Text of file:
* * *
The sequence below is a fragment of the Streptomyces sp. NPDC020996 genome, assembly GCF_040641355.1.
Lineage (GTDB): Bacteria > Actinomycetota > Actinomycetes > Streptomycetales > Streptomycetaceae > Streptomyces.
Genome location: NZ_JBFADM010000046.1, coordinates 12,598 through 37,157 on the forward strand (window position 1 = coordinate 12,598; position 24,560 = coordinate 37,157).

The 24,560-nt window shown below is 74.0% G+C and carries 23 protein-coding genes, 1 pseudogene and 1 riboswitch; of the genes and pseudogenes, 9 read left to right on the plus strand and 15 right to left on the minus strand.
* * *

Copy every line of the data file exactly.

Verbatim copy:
The sequence below is a fragment of the Streptomyces sp. NPDC020996 genome, assembly GCF_040641355.1.
Lineage (GTDB): Bacteria > Actinomycetota > Actinomycetes > Streptomycetales > Streptomycetaceae > Streptomyces.
Genome location: NZ_JBFADM010000046.1, coordinates 12,598 through 37,157 on the forward strand (window position 1 = coordinate 12,598; position 24,560 = coordinate 37,157).

The 24,560-nt window shown below is 74.0% G+C and carries 23 protein-coding genes, 1 pseudogene and 1 riboswitch; of the genes and pseudogenes, 9 read left to right on the plus strand and 15 right to left on the minus strand.